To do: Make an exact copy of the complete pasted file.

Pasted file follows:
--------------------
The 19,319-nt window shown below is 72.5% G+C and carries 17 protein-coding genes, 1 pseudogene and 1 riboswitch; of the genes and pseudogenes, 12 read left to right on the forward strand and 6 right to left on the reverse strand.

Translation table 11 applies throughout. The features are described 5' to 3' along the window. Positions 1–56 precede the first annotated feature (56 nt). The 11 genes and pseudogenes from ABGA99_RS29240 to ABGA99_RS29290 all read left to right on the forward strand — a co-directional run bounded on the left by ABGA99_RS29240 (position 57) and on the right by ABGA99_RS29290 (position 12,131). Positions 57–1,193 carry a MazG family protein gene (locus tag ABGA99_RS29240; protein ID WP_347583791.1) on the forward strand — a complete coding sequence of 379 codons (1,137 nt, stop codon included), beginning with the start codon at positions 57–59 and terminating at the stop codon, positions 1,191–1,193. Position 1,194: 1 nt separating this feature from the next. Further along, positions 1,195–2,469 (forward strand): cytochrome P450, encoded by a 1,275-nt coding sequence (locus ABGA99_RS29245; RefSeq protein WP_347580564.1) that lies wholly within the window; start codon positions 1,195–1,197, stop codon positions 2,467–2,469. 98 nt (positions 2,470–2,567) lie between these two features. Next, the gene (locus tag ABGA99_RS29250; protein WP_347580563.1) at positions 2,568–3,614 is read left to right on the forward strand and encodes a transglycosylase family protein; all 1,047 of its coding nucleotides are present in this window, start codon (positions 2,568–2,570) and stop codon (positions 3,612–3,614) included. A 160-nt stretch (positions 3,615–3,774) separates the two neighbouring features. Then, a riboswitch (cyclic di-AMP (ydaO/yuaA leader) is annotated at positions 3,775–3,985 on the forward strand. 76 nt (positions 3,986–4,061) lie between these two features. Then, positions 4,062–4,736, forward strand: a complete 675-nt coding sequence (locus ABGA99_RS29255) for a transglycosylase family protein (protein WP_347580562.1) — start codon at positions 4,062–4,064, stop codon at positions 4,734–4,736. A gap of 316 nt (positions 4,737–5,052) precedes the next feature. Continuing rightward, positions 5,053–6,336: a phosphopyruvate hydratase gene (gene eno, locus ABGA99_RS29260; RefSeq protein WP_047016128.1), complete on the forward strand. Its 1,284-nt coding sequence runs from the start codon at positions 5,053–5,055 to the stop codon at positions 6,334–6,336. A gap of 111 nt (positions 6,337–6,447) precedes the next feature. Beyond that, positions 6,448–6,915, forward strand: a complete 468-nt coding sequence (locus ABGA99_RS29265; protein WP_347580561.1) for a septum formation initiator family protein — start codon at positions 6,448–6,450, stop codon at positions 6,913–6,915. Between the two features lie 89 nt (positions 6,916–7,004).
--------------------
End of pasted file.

The 19,319-nt window shown below is 72.5% G+C and carries 17 protein-coding genes, 1 pseudogene and 1 riboswitch; of the genes and pseudogenes, 12 read left to right on the forward strand and 6 right to left on the reverse strand.

Translation table 11 applies throughout. The features are described 5' to 3' along the window. Positions 1–56 precede the first annotated feature (56 nt). The 11 genes and pseudogenes from ABGA99_RS29240 to ABGA99_RS29290 all read left to right on the forward strand — a co-directional run bounded on the left by ABGA99_RS29240 (position 57) and on the right by ABGA99_RS29290 (position 12,131). Positions 57–1,193 carry a MazG family protein gene (locus tag ABGA99_RS29240; protein ID WP_347583791.1) on the forward strand — a complete coding sequence of 379 codons (1,137 nt, stop codon included), beginning with the start codon at positions 57–59 and terminating at the stop codon, positions 1,191–1,193. Position 1,194: 1 nt separating this feature from the next. Further along, positions 1,195–2,469 (forward strand): cytochrome P450, encoded by a 1,275-nt coding sequence (locus ABGA99_RS29245; RefSeq protein WP_347580564.1) that lies wholly within the window; start codon positions 1,195–1,197, stop codon positions 2,467–2,469. 98 nt (positions 2,470–2,567) lie between these two features. Next, the gene (locus tag ABGA99_RS29250; protein WP_347580563.1) at positions 2,568–3,614 is read left to right on the forward strand and encodes a transglycosylase family protein; all 1,047 of its coding nucleotides are present in this window, start codon (positions 2,568–2,570) and stop codon (positions 3,612–3,614) included. A 160-nt stretch (positions 3,615–3,774) separates the two neighbouring features. Then, a riboswitch (cyclic di-AMP (ydaO/yuaA leader) is annotated at positions 3,775–3,985 on the forward strand. 76 nt (positions 3,986–4,061) lie between these two features. Then, positions 4,062–4,736, forward strand: a complete 675-nt coding sequence (locus ABGA99_RS29255) for a transglycosylase family protein (protein WP_347580562.1) — start codon at positions 4,062–4,064, stop codon at positions 4,734–4,736. A gap of 316 nt (positions 4,737–5,052) precedes the next feature. Continuing rightward, positions 5,053–6,336: a phosphopyruvate hydratase gene (gene eno, locus ABGA99_RS29260; RefSeq protein WP_047016128.1), complete on the forward strand. Its 1,284-nt coding sequence runs from the start codon at positions 5,053–5,055 to the stop codon at positions 6,334–6,336. A gap of 111 nt (positions 6,337–6,447) precedes the next feature. Beyond that, positions 6,448–6,915, forward strand: a complete 468-nt coding sequence (locus ABGA99_RS29265; protein WP_347580561.1) for a septum formation initiator family protein — start codon at positions 6,448–6,450, stop codon at positions 6,913–6,915. Between the two features lie 89 nt (positions 6,916–7,004).